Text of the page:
Down With It Parka Updates
Patagonia made some changes to this parka, namely in the way of the down fill and baffle construction. While the previous version used 700 fill power down, the updated jacket employs 600 fill power down that is all recycled from other down products. The baffles are now on a slant for a more feminine, contoured silhouette. Compare the two versions below; the latest Down With It Parka is pictured first in green, followed by the grey jacket that we tested before.
We're linking to this updated version, but be aware that the review to follow pertains to the previous model we tested.
Hands-On Review of the Down With It Parka
You'll have no problems dressing this jacket up, or throwing on sneakers and heading to the gym. Insulated with lofty 600 fill down and weighing 1.9 pounds, it's comfy and doesn't feel heavy despite the plush insulation. It does tend to run small, so consider ordering up a size for extra mobility.
This coat has a sporty, wintery vibe. Insulated with 600-fill down, it can handle cold temperatures with ease.
We had no issues wearing this jacket in 20F weather on our way to work in the morning. Insulated with lofty 600 fill advanced global traceable down, we were impressed with how warm we were in seriously cold temps.
The hood is insulated with a decent amount of down. When we zipped the jacket up and put the hood on, we were extra toasty and snug. Unlike most jackets we tested, the Down With It Parka lacks any interior cuffs in the sleeves. Even though we were pretty toasty in this jacket, we would have liked it more if there were some cuffs.
This jacket is lacking any sort of internal cuffs. This was a big bummer to see on such a detail- and quality-oriented coat. Perhaps in the future, Patagonia will change this.
We were warm and cozy in cold temperatures, but we don't recommend it for wet weather. When outside in rain and snow, water beaded up and rolled off; however, after an extended period, this model started to become saturated.
This model has a simple style but has a somewhat "puffy" appearance due to the down insulation. There are princess seams in the front and back, which gives the Down With It a more contoured fit. It's not loaded with down, but it has more to it that some of the sleeker, lightweight jackets. Reaching mid-thigh, the Down With It has a flattering look, despite being insulated with lofty down.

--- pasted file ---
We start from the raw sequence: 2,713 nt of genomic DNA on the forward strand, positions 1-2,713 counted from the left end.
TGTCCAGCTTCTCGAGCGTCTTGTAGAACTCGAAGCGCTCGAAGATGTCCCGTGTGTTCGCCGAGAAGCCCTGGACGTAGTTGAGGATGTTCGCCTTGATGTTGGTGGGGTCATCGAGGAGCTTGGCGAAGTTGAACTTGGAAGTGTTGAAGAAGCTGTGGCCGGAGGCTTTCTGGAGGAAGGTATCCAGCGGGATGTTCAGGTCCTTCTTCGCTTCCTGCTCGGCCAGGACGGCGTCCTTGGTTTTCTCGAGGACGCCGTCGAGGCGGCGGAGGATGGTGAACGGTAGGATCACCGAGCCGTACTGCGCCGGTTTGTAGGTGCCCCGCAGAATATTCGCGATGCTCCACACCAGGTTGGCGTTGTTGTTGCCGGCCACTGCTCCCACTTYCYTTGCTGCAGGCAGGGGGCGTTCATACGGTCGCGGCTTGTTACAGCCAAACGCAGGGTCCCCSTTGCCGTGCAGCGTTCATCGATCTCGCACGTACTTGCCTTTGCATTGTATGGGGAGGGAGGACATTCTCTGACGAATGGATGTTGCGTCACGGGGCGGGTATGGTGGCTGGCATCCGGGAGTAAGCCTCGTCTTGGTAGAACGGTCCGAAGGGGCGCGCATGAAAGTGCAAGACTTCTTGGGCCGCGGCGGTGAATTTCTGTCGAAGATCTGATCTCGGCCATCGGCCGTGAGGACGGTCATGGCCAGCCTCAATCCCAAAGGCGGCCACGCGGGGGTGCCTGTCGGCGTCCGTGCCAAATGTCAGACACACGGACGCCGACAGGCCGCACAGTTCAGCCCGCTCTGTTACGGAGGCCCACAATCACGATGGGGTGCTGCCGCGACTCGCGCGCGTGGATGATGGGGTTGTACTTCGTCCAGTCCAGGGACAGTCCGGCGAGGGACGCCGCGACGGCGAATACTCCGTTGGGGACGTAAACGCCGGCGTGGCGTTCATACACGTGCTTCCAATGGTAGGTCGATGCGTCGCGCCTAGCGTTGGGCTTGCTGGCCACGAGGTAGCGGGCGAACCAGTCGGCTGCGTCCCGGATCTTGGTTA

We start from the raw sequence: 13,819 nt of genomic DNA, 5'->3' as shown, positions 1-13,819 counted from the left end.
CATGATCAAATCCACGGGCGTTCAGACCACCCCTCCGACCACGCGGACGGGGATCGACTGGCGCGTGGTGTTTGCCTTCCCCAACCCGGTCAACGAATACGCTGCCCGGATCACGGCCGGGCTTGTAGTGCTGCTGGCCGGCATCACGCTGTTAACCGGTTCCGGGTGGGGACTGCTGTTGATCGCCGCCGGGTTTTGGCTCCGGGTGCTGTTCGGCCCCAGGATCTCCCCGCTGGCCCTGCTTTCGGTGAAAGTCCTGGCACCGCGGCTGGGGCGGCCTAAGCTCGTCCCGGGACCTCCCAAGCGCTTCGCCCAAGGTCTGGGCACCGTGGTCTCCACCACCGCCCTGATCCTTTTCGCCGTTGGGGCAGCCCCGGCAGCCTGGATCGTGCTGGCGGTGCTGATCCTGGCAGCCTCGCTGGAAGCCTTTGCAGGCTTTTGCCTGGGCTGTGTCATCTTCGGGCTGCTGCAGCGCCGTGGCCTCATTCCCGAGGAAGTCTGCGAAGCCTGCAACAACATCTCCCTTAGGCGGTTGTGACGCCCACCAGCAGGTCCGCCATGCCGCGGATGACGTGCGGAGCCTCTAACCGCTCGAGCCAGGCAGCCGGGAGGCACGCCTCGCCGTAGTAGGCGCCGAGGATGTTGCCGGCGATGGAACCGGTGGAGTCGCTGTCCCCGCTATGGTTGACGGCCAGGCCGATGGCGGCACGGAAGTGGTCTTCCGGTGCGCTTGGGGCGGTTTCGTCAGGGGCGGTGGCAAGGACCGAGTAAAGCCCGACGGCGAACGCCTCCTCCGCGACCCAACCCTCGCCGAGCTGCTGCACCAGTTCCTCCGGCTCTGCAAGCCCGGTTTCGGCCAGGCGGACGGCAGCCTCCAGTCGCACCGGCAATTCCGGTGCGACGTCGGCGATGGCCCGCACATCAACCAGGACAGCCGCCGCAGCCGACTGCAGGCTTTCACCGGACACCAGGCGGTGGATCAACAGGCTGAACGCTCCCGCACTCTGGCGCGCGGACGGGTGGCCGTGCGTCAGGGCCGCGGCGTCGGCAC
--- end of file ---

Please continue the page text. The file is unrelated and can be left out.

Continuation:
This parka is insulated with thick, lofty down. Despite this, the jacket maintains a stylish look, but because there was an ample amount of down insulation and the sizing ran a bit small, we felt a little constricted.
The polyester exterior fabric has a matte satin appearance, which gives it a simple style. It's not overloaded with stylish features, but they aren't necessary.
Comparable to wearing a sleeping bag, we were extra cozy and snug in the Down With It Parka. However, the down insulation was a little bulky and restricting, mainly because this jacket tends to run a bit small. The Down With It Parka runs a bit tight in the shoulders and sleeves. This is something to consider if you like being able to wear a heavy layer (or even a heavy sweater) underneath your jacket.
We found this jacket was somewhat snug in the shoulders and the arms. It was hard to fit an extra layer underneath. Granted, we were usually warm enough that we didn't need an extra layer, but consider ordering a size up if you want to be able to wear a thicker layer underneath.
Weighing in at 1.9 pounds, the Down With It is pretty light considering how insulated and warm it is. It didn't feel cumbersome when we were wearing it, despite being loaded with down.
Because this jacket only reached mid-thigh, we rarely used the 2-way zipper, but it's nice to have if we need it.
The main feature of this jacket is its undeniable warmth. Insulated with an ample amount of down, we stayed warm when temperatures dropped below freezing. Insulated with 600-fill-power Traceable Down (duck down traced from parent farm to apparel factory to help ensure the birds that supply it are not force-fed or live-plucked), we like that Patagonia is going the extra step in trying to be more sustainable and environmentally friendly.
There are two exterior pockets with zippers, and both sides of the pockets are lined with microfleece. Our hands warmed up a lot of faster in cold weather, compared to jackets that lacked lining in the pockets. There is one interior pocket with a zipper, perfect for a cell phone or keys.
Microfleece-lined pockets are a cozy and warm feature we love to see on jackets. It's a lot nicer to slip your hand into fuzzy pockets than into a cold nylon or polyester lined pocket. We especially love that these pockets had microfleece lining on both sides.
The hood has a decent amount of insulation and is attached by snaps. There is no fur ruff around the hood, but we still thought the hood did an excellent job of keeping us warm.
Over the three months that we tested this jacket, we didn't have any issues with durability. We didn't see many feathers escaping from the seams. The DWR (durable water repellent) coating on the exterior polyester fabric kept us dry in light snow, but it's not waterproof.
This competitor is a great deal, as you are investing in a seriously warm jacket.
Even though the Patagonia Down With It Parka
wasn't an award winner, we were still impressed with the amount of warmth it delivered. (If only it was longer!) This jacket is water-resistant, not waterproof, but it kept us dry in light snow. Take note that this model tends to run on the small side, and the down insulation almost feels a bit restricting. If you are someone that likes to wear layers with a jacket or wants more mobility, consider ordering a size up.